Archive for the ‘News’ Category
The Next Web had a great article today about how news organizations used ScribbleLive to cover the G20 and some of our new features. Our mobile features (apps, voicemail, SMS) are real game-changers when it comes to how reporters can report the news in real-time.
The reason that we’re talking about ScribbleLive today is two-fold. First off, it’s an impressive platform. It truly does what no other single solution has been able to do. The second reason is that this is a re-launching, of sorts, and ScribbleLive is announcing a few features that are going to be huge.
- BlackBerry application
- SSL protection for incoming transmission from iPhone and BlackBerry
- Twitter importing with advanced filters for links, length, etc.
- Syndication across multiple properties
The greatest part? It does all of this while still playing nicely with other CMS platforms.
I could literally go on for hours telling you about the features of ScribbleLive and how important it is for news reporting sites, but the best bet is to give it a look for yourself. The people behind ScribbleLive are passionate, and that passion shines through in their product.
(quote via TNW)
It may seem obvious, but when you’re scrambling to report on breaking news, it is easy to forget about your audience. In the age of Facebook and Twitter where you make a post, and your number of followers has a bunch of zeroes at the end, it really feels like when you say something, people listen.
Of course, the reality is that everyone thinks that and the signal-to-noise ratio swallows a lot of signal. Say you have 5,000 followers when you make a tweet about a breaking news story. How many of those 5,000 are online right then (especially if you have followers in other time zones), with TweetDeck open, and not in the middle of something? That 5,000 can dwindle down to dozens. Now compare the reach of that 140 character message (minus 20 for the link), to a typical news site with thousands of actively engaged visitors a minute. It’s clear where the time should be spent.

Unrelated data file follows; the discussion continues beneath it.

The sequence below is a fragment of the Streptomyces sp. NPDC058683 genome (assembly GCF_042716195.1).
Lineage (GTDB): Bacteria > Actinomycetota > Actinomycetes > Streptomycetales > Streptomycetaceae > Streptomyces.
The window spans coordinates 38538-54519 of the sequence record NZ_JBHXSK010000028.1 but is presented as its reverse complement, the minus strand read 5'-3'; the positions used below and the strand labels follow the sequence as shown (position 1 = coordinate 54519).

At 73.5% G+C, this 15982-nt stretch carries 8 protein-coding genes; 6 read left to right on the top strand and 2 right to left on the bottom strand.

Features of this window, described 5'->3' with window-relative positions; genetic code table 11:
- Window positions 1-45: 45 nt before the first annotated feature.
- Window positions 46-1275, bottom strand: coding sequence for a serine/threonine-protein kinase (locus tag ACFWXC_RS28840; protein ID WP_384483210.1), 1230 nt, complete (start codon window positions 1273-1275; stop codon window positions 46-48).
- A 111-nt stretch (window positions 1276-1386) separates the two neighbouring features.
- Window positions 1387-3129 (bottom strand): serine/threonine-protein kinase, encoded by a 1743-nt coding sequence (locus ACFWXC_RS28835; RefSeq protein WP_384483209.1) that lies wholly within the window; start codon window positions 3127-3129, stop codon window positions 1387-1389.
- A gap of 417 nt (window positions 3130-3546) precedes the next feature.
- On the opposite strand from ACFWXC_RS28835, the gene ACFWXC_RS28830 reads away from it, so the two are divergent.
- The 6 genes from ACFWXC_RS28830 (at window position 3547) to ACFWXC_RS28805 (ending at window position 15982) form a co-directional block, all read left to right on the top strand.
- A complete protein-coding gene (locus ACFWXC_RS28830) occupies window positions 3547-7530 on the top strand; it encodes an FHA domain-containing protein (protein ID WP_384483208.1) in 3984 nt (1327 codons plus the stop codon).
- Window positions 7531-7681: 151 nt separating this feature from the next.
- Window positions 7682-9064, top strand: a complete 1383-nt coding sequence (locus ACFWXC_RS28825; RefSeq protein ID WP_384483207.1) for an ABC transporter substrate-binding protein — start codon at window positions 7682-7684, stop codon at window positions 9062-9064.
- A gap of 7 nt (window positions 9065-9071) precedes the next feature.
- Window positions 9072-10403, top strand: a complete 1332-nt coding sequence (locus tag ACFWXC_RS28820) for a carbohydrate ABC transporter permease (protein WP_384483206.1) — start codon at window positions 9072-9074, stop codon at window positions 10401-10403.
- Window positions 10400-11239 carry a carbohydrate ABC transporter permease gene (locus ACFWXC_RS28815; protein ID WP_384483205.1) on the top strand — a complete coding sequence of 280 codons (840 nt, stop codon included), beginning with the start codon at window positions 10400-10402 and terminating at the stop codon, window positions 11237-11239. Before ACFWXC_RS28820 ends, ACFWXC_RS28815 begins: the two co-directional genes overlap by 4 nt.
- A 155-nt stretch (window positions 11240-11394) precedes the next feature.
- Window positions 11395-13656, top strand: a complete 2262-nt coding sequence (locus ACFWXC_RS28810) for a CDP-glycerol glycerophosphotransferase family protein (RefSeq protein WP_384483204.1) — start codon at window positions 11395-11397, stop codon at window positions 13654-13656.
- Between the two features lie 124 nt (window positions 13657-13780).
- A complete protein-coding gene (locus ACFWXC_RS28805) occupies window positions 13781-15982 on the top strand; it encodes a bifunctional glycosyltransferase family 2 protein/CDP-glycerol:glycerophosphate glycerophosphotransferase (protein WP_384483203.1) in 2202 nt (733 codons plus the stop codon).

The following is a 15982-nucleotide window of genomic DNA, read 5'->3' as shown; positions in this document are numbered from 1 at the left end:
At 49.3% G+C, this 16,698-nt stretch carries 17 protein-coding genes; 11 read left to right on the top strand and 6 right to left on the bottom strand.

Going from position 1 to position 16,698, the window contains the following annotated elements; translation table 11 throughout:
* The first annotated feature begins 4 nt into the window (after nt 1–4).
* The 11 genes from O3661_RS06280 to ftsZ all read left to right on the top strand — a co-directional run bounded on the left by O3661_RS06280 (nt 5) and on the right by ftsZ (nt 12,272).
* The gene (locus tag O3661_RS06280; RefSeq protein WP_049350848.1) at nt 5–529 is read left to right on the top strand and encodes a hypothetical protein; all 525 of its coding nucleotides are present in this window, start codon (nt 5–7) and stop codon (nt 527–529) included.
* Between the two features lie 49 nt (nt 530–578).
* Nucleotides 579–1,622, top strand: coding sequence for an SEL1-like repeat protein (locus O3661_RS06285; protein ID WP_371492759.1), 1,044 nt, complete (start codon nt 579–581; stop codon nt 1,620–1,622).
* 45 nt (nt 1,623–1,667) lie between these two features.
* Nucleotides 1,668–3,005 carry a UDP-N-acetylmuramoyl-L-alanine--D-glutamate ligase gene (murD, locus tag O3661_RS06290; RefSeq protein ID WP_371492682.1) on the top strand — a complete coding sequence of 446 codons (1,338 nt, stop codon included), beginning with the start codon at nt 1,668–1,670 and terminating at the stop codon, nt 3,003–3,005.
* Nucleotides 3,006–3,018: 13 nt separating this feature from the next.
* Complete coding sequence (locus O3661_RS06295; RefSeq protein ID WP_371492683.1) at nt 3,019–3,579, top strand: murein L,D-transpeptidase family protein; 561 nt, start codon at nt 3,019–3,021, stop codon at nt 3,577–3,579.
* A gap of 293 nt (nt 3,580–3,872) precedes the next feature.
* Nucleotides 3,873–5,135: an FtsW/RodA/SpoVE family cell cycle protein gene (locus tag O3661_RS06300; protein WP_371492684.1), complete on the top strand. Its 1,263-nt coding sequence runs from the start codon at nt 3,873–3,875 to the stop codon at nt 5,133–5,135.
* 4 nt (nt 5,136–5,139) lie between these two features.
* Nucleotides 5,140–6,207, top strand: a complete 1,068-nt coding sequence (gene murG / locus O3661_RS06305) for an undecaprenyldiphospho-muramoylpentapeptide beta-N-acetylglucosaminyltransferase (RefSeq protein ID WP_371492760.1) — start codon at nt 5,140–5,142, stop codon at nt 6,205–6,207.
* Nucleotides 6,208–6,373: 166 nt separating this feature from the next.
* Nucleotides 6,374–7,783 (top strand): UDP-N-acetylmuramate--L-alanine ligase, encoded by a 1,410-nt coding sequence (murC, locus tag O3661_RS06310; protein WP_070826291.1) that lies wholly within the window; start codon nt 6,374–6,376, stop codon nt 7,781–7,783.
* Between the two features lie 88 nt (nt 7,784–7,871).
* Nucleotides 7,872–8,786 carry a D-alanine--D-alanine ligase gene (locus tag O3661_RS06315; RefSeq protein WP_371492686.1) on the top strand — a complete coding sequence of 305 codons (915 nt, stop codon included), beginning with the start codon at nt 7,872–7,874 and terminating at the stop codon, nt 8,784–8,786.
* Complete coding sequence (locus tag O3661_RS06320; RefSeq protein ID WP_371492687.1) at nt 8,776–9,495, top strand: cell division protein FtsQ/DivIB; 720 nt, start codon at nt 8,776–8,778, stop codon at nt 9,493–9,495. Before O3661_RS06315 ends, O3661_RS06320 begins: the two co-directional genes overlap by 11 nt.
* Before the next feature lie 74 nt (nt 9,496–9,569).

A story’s breaking. You’ve gotten into your live journalism platform. You’ve posted the greatest content of all-time. But did anyone see it?
In the Web 2.0 world, when you wrote an article, a complex system of connections between companies would take care of promoting it for you. Google would index it. Your RSS feeds would send it to peoples’ readers. It would be Dugg and Redditted and delished. It worked like a charm, but how long did it take?
The most important part of live journalism is the first part: live. The story is breaking, you have the news that people want, and you need to get it out immediately. Live journalism is about Web Now. It’s the type of journalism that the new generation of visitors are looking for. There may be spelling mistakes and there may be corrections later on, but it’s live and it’s engaging.